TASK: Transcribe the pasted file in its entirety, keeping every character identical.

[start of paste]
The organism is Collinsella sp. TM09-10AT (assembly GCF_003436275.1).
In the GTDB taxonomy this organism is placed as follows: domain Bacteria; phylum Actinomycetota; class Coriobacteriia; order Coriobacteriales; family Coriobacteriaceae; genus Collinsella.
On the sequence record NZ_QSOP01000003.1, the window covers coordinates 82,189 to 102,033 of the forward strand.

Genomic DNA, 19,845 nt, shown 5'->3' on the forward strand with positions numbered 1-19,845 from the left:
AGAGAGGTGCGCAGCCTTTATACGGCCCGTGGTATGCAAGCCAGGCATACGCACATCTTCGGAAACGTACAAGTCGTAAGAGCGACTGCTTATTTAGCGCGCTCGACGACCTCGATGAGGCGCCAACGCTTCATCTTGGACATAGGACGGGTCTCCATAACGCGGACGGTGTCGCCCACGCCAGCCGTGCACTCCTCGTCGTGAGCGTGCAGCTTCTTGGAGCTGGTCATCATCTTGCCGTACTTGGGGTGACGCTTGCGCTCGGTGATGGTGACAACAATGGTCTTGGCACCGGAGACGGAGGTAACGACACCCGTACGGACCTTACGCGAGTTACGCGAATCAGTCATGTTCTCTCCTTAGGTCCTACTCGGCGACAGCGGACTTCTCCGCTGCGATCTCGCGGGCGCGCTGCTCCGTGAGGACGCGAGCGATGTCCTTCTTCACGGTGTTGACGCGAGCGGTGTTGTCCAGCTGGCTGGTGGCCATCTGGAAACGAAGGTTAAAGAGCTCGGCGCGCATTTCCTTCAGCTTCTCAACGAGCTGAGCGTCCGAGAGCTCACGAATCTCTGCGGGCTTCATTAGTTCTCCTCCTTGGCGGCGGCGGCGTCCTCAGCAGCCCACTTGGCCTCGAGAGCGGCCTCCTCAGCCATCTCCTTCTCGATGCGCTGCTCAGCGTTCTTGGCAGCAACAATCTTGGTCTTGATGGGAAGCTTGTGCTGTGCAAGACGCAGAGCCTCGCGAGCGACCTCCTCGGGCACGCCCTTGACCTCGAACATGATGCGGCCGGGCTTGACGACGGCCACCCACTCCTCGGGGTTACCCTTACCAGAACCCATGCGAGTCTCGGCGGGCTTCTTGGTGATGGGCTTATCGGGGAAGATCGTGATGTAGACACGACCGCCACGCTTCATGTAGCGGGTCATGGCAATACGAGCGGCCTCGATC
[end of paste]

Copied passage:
The organism is Collinsella sp. TM09-10AT (assembly GCF_003436275.1).
In the GTDB taxonomy this organism is placed as follows: domain Bacteria; phylum Actinomycetota; class Coriobacteriia; order Coriobacteriales; family Coriobacteriaceae; genus Collinsella.
On the sequence record NZ_QSOP01000003.1, the window covers coordinates 82,189 to 102,033 of the forward strand.

Genomic DNA, 19,845 nt, shown 5'->3' on the forward strand with positions numbered 1-19,845 from the left:
AGAGAGGTGCGCAGCCTTTATACGGCCCGTGGTATGCAAGCCAGGCATACGCACATCTTCGGAAACGTACAAGTCGTAAGAGCGACTGCTTATTTAGCGCGCTCGACGACCTCGATGAGGCGCCAACGCTTCATCTTGGACATAGGACGGGTCTCCATAACGCGGACGGTGTCGCCCACGCCAGCCGTGCACTCCTCGTCGTGAGCGTGCAGCTTCTTGGAGCTGGTCATCATCTTGCCGTACTTGGGGTGACGCTTGCGCTCGGTGATGGTGACAACAATGGTCTTGGCACCGGAGACGGAGGTAACGACACCCGTACGGACCTTACGCGAGTTACGCGAATCAGTCATGTTCTCTCCTTAGGTCCTACTCGGCGACAGCGGACTTCTCCGCTGCGATCTCGCGGGCGCGCTGCTCCGTGAGGACGCGAGCGATGTCCTTCTTCACGGTGTTGACGCGAGCGGTGTTGTCCAGCTGGCTGGTGGCCATCTGGAAACGAAGGTTAAAGAGCTCGGCGCGCATTTCCTTCAGCTTCTCAACGAGCTGAGCGTCCGAGAGCTCACGAATCTCTGCGGGCTTCATTAGTTCTCCTCCTTGGCGGCGGCGGCGTCCTCAGCAGCCCACTTGGCCTCGAGAGCGGCCTCCTCAGCCATCTCCTTCTCGATGCGCTGCTCAGCGTTCTTGGCAGCAACAATCTTGGTCTTGATGGGAAGCTTGTGCTGTGCAAGACGCAGAGCCTCGCGAGCGACCTCCTCGGGCACGCCCTTGACCTCGAACATGATGCGGCCGGGCTTGACGACGGCCACCCACTCCTCGGGGTTACCCTTACCAGAACCCATGCGAGTCTCGGCGGGCTTCTTGGTGATGGGCTTATCGGGGAAGATCGTGATGTAGACACGACCGCCACGCTTCATGTAGCGGGTCATGGCAATACGAGCGGCCTCGATC